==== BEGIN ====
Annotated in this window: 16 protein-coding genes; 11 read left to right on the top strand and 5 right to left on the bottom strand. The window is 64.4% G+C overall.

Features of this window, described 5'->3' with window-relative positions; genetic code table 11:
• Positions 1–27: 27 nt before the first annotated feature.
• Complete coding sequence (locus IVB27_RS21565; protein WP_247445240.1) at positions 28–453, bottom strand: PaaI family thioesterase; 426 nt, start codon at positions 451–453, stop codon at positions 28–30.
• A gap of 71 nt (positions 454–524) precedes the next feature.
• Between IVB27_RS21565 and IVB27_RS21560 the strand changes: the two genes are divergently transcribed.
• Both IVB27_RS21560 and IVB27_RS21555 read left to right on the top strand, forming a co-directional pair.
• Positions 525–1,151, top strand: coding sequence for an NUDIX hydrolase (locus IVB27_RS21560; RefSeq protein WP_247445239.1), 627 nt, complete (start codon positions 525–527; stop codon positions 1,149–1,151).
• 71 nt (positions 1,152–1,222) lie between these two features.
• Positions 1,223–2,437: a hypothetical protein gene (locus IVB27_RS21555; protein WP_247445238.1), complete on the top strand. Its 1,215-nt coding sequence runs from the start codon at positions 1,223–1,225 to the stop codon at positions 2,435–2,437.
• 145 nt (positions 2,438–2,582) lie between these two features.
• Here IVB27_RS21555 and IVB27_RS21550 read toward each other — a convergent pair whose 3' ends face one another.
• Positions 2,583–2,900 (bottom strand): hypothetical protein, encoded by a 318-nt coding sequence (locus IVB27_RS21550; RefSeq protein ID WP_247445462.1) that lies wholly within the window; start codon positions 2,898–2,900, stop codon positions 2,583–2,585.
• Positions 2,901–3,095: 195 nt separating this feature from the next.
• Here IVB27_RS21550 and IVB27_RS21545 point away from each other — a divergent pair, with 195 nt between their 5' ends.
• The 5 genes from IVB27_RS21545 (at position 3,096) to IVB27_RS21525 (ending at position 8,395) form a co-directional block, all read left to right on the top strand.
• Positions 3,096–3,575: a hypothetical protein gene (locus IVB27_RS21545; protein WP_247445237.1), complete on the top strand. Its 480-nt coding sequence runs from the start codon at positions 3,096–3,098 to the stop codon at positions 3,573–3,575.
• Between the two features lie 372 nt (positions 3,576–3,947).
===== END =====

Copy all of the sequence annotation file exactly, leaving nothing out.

Annotated in this window: 16 protein-coding genes; 11 read left to right on the top strand and 5 right to left on the bottom strand. The window is 64.4% G+C overall.

Features of this window, described 5'->3' with window-relative positions; genetic code table 11:
• Positions 1–27: 27 nt before the first annotated feature.
• Complete coding sequence (locus IVB27_RS21565; protein WP_247445240.1) at positions 28–453, bottom strand: PaaI family thioesterase; 426 nt, start codon at positions 451–453, stop codon at positions 28–30.
• A gap of 71 nt (positions 454–524) precedes the next feature.
• Between IVB27_RS21565 and IVB27_RS21560 the strand changes: the two genes are divergently transcribed.
• Both IVB27_RS21560 and IVB27_RS21555 read left to right on the top strand, forming a co-directional pair.
• Positions 525–1,151, top strand: coding sequence for an NUDIX hydrolase (locus IVB27_RS21560; RefSeq protein WP_247445239.1), 627 nt, complete (start codon positions 525–527; stop codon positions 1,149–1,151).
• 71 nt (positions 1,152–1,222) lie between these two features.
• Positions 1,223–2,437: a hypothetical protein gene (locus IVB27_RS21555; protein WP_247445238.1), complete on the top strand. Its 1,215-nt coding sequence runs from the start codon at positions 1,223–1,225 to the stop codon at positions 2,435–2,437.
• 145 nt (positions 2,438–2,582) lie between these two features.
• Here IVB27_RS21555 and IVB27_RS21550 read toward each other — a convergent pair whose 3' ends face one another.
• Positions 2,583–2,900 (bottom strand): hypothetical protein, encoded by a 318-nt coding sequence (locus IVB27_RS21550; RefSeq protein ID WP_247445462.1) that lies wholly within the window; start codon positions 2,898–2,900, stop codon positions 2,583–2,585.
• Positions 2,901–3,095: 195 nt separating this feature from the next.
• Here IVB27_RS21550 and IVB27_RS21545 point away from each other — a divergent pair, with 195 nt between their 5' ends.
• The 5 genes from IVB27_RS21545 (at position 3,096) to IVB27_RS21525 (ending at position 8,395) form a co-directional block, all read left to right on the top strand.
• Positions 3,096–3,575: a hypothetical protein gene (locus IVB27_RS21545; protein WP_247445237.1), complete on the top strand. Its 480-nt coding sequence runs from the start codon at positions 3,096–3,098 to the stop codon at positions 3,573–3,575.
• Between the two features lie 372 nt (positions 3,576–3,947).